We don’t feel it’s fair that the OS itself would decide to bypass any endpoint firewall (or VPN) the user is using as is currently done with the MacOS.

2 Likes

Hey Ken

I’m one of those very same security professionals, so I say this with the greatest of respect.

I understand GlassWires approach, its effectively to “simplify and do no harm”, and everything you say 100% makes sense, but only where GlassWire is used in a business environment and put under the control of end-users.

But from a Consumer perspective, GlassWire is not a Firewall, its a traffic monitor with some capacity to block user-level applications from accessing the network stack (on or off), there is zero ability effectively manage the operating system services.

A Firewalls purpose is to be a gate-keeper to the network stack, and often the biggest risk and concerns for end-users is not from software they install, it comes from

  1. File-less power shell script, pulling down malware from obscure sources (ransom ware etc).
  2. A system service being hijacked to create a persistent reverse-tunnel and allow the attacker remote access to the PC
  3. Leaking of data that users might not wish to part with (Often referred to as “Telemetry”)

Presently the default Windows Firewall rules do little to prevent these, and Glass Wire would not warn a user or allow them to block it.

Given you need to balance business versus consumers (I’m not sure which represents your biggest user-base). My advise would be, add “Advanced” options that present blocking options under the Usage tab for blocking (with options to remove blocks under Firewall tab), this can be enabled/disabled through the settings (With full warnings about the dangers), then add a Registry value under HKLM that effectively removes the ability to enabled the “Advanced” options.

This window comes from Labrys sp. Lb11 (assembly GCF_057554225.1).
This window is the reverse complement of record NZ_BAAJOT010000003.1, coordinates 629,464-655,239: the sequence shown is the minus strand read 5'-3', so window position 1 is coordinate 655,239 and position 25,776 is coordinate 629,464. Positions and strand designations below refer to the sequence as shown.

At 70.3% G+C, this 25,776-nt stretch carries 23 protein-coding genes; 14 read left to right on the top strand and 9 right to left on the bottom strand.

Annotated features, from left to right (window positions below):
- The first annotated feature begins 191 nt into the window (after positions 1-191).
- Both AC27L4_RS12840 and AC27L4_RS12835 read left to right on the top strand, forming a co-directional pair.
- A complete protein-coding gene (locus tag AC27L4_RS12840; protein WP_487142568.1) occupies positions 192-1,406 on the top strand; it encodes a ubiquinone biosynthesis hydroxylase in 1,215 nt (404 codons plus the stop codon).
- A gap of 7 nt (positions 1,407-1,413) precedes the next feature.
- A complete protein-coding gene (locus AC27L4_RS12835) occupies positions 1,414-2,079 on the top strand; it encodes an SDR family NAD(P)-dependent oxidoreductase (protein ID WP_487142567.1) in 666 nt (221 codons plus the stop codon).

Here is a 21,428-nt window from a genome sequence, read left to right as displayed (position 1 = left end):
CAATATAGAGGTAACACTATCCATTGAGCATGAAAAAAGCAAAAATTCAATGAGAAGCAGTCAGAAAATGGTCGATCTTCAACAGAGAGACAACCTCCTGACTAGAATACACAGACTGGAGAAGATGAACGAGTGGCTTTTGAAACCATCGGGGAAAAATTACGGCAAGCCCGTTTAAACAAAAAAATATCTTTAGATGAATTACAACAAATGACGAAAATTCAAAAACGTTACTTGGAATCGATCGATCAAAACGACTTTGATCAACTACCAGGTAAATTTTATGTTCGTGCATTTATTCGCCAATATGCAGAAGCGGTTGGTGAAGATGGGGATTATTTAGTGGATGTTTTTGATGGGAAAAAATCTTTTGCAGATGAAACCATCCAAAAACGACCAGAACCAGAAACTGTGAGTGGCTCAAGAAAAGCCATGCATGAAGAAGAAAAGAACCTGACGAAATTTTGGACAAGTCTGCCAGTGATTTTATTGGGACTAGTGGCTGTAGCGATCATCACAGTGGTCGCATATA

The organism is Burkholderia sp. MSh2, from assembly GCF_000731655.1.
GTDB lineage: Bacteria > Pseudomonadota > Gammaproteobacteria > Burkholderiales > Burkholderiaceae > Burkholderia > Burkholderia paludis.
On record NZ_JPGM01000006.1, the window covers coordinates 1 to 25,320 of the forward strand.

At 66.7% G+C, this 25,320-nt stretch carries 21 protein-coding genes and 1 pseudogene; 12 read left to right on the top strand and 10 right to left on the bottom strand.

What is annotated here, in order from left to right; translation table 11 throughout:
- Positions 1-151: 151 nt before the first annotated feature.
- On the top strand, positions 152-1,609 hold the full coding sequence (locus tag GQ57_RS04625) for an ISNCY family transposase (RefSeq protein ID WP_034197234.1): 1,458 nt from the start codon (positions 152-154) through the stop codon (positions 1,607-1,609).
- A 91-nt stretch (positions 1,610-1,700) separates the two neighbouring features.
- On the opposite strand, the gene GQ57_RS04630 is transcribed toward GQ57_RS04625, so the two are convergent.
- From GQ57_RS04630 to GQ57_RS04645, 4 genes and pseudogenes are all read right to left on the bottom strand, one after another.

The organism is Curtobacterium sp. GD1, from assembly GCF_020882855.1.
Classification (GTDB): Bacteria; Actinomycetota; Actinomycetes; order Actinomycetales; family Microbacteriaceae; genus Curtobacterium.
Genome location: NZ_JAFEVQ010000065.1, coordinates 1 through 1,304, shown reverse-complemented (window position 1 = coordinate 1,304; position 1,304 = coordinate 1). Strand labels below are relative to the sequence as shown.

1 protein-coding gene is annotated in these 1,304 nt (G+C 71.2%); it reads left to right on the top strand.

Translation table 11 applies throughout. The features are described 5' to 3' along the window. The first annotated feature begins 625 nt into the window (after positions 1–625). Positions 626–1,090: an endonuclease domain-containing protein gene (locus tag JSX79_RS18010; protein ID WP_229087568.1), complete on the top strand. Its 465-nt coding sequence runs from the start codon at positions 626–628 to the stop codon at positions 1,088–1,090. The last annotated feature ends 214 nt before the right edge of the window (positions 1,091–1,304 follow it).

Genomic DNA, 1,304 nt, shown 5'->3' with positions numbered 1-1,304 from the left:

Businesses can then control this via GPO (or some 3rd party tool) and the business-users could not circumvent it as they usually don’t have local-admin privilege.

If you want to get extremely useful in the consumer market:

  1. Add GeoIP blocking - A lot of users are concerned about their data finding its way to foreign soil… i.e. US citizens to Russia and China (and vice versa)
  2. Add FQDN Blocking based upon category (Adult, P2P, Known Malware, Social Media etc - These DB’s are available). You could even add a schedule.
  3. Allow the “Advanced” setting I mentioned above to be set from the “Master” GlassWire (i.e. on my PC) and push to the Monitored Firewalls.

With regards to Little Snitch, there are some core-setting in Big Sur, that can be tweaked to give it full visibility and blocking… its just Apple has squirrelled them away.

Anyway, I’m going to with another option for now, but I will keep an eye on GlassWire… Like I mentioned, I love the monitoring (and presentation), but thats only 50% of a firewall, if you add the other half, you’ll have every privacy and security concerned person signing up!

5 Likes

Thanks for your feedback. We will work hard to improve GlassWire in the future.

I searched a lot online and I could find nothing about this. Any info you could share on how to do this would be very much appreciated by our community.

I’ll see if I can dig it out, there is a small group on Github who wrote a script - Originally it was written for Catalina, but it is being updated for Big Sur.

It seems there is a .plist file, but it’s protected behind SIP and some other check… so it requires you to into Recovery, disable SIP, then mount the location of the script and execute it. Which is great for people who don’t mind hacking… but this will never be done in a business environment, which causes a quandary - Do we keep allowing users to request Macbooks!

Personally, I’m still on Catalina at the moment, I’m holding off upgrading until its more perfected…

Hey Ken

See here Disable bunch of #$!@ in Catalina - Note about Big Sur: https://gist.github.com/pwnsdx/1217727ca57de2dd2a372afdd7a0fc21#gistcomment-3448419 · GitHub